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Monday, 15 August 2022
IT is now mid-March. The days are getting longer and slowly growing warmer. Before you know it, the clocks will turn and we’ll enter British Summer Time.
We make our usual pre-breakfast walk in the garden, which is full of small plants in flower, such as primroses and dog-violets.
The great wood-rush (Luzula sylvatica) looks splendid with its glossy, hairy leaves.
It should not really bloom until June, which is an anomaly, but then it is most commonly found in the north and west, which may account for its early appearance.
Although scarce locally, the species can be found in the wild in Oxfordshire, predominately in the south. It prefers acidic soils.
There is a clear sky this morning and after feeding the cats, we jump in the car and take off.
Rosemary drives us to the side of Nippers Grove, near Hook End and Wyfold, at Kipping Hill and parks up.
Although close to small hamlets and expensive des-res developments, this area is sufficiently remote to retain its individual character and diverse inhabitants, from trees to orchids.
It is normally quiet too, something that I appreciate. The vehicles that pass us seem to be, with the exception of postal delivery drivers, local residents and the inevitable recreational cyclists.
What really makes this tiny area is the outstanding diversity of flora and fauna. It is also home to many mycological treasures.
My favourites include the stands of large-leaved limes (Tilia platyphyllos) that straddle the road and the violet helleborines (Epipactis purpurata), one of my favourite wild orchids, that grow underneath.
Both are nationally and locally rare but this is a stronghold for both species.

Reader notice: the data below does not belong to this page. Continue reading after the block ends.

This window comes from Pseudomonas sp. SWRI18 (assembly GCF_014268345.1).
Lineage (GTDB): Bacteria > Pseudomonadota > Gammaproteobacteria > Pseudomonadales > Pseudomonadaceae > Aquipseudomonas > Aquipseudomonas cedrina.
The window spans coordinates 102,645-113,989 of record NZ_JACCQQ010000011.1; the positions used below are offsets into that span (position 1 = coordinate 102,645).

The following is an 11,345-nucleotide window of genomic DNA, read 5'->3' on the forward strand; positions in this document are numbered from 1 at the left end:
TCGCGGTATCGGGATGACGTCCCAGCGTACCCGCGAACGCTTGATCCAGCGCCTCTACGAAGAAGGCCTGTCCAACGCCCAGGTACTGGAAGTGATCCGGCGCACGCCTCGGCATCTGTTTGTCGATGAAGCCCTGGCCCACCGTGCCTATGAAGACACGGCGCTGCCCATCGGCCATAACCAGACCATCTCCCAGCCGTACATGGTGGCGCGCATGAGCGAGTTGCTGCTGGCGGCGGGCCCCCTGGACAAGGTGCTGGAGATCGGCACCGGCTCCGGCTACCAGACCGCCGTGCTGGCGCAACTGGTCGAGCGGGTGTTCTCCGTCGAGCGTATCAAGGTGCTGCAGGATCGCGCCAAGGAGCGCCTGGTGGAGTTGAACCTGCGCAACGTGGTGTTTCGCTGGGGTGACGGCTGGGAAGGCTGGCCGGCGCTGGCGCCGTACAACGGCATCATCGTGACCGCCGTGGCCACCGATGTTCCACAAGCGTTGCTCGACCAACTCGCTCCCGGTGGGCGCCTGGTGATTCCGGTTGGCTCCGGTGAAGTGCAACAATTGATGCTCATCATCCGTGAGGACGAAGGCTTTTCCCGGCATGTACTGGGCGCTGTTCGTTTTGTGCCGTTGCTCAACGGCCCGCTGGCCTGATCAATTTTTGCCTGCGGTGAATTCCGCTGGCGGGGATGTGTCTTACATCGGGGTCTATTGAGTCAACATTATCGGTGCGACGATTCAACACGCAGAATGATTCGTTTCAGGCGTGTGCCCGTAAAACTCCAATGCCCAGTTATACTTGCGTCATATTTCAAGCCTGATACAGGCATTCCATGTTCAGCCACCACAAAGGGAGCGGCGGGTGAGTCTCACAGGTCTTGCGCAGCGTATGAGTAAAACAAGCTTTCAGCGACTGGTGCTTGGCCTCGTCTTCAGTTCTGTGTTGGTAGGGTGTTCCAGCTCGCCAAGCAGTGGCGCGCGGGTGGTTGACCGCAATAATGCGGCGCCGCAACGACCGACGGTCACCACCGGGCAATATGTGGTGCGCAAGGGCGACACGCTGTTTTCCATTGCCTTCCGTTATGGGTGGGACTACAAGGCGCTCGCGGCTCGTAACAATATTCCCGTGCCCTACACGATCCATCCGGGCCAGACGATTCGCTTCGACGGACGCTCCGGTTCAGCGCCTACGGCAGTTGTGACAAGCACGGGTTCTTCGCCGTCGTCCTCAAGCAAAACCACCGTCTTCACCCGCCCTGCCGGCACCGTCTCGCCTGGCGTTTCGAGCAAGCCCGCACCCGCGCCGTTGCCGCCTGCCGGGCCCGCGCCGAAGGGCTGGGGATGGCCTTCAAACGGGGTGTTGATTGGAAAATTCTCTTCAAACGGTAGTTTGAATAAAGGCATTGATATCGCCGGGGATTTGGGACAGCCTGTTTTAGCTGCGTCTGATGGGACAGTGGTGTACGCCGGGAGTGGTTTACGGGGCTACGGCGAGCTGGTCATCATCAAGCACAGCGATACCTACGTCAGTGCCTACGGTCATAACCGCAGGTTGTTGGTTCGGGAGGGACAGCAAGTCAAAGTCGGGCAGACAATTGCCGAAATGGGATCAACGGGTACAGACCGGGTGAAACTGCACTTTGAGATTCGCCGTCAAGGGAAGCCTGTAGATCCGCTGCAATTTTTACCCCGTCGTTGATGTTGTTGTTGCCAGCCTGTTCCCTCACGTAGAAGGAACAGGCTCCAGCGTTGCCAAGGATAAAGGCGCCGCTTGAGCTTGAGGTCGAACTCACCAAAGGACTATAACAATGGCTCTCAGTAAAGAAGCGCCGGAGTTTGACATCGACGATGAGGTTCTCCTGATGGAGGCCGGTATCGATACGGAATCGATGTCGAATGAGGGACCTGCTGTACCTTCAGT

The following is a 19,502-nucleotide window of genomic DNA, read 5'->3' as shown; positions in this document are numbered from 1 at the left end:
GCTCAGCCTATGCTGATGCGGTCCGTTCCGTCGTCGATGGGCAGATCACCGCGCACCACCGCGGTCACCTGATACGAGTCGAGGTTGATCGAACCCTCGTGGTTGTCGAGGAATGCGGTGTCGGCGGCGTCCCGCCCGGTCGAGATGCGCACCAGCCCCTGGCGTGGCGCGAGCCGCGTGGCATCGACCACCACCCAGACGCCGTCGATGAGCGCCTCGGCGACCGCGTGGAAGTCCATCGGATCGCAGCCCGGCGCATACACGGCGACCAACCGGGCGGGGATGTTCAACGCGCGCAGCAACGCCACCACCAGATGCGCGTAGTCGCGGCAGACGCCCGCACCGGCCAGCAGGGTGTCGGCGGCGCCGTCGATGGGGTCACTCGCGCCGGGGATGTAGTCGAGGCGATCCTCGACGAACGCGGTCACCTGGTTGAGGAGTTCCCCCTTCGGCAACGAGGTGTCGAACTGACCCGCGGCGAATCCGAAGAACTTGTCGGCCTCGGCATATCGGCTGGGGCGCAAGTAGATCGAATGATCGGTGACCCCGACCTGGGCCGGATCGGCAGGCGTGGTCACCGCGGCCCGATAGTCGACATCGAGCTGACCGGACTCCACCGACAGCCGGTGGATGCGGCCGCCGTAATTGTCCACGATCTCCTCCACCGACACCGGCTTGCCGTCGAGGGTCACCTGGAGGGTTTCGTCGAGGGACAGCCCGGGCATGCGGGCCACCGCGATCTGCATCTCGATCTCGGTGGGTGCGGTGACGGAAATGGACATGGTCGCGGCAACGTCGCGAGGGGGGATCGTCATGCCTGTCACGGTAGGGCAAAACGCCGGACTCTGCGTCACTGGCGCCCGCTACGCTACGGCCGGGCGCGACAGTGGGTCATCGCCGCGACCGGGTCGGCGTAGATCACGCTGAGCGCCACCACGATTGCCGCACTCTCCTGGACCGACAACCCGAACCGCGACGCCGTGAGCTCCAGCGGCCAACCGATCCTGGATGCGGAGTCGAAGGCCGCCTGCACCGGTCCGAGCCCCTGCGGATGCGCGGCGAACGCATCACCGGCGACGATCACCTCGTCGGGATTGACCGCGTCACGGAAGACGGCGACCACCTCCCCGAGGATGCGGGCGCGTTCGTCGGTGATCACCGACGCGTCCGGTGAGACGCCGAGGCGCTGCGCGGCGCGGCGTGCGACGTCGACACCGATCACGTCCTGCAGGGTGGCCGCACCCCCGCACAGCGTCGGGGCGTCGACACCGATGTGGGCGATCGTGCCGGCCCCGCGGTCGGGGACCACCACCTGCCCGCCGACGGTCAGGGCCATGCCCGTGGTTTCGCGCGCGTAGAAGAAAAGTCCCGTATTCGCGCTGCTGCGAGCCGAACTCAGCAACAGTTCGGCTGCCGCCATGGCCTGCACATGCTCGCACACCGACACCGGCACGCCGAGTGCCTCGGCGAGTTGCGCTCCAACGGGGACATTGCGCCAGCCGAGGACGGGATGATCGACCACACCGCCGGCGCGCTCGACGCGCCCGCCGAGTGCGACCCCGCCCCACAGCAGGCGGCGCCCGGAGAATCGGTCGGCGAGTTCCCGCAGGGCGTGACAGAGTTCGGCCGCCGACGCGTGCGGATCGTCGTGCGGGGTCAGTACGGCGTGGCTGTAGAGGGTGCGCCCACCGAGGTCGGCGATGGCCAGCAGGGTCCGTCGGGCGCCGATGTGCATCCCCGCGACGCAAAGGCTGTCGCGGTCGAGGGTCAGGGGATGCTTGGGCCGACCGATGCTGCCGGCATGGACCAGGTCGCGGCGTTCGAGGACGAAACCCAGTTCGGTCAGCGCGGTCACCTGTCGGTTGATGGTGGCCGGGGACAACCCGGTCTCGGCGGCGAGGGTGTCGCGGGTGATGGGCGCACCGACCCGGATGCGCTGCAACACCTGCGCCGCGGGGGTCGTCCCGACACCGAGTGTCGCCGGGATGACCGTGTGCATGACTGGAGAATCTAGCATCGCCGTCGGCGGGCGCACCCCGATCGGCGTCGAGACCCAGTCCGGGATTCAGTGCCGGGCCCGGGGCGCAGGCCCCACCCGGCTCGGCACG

The large-leaved lime was first recorded in 1794, as described in The Flora of Oxfordshire (Pisces Publications 1998, Killick, Perry and Woodell).
In Flora Britannica (Sinclair Stevenson 1996), Richard Mabey writes: “Large-leaved lime is a tall and elegant tree and one of our rarest hardwoods.
“Until a few years ago it was known in any quantities only from a few woods in the Pennines, Wye Valley and Cotswolds (though widely planted elsewhere).
“Then in the early Nineties Francis Rose and colleagues discovered a string of some 16 new sites along the foot of the South Downs, between Hampshire and East Sussex.
“Most of the trees are in ancient copses or on boundary banks. The most impressive site, Rook Clift, near Reyford, is a remarkable place and one where it is hard to believe that the trees could have gone unnoticed for so long.
“Even from a lane a quarter of a mile away, the limes look stupendous, their domed, billowing crowns standing clear of all the other trees.
“There are more than 50 in the wood, a mixture of huge coppice stools, some maybe 1,000 years old with poles that have something of the sinewy grey sheen of tropical hardwoods, a few pollards and some handsome maiden trees, sprung from seed or old stools and now maybe a century or so old, and all bearing bright, large viridian leaves.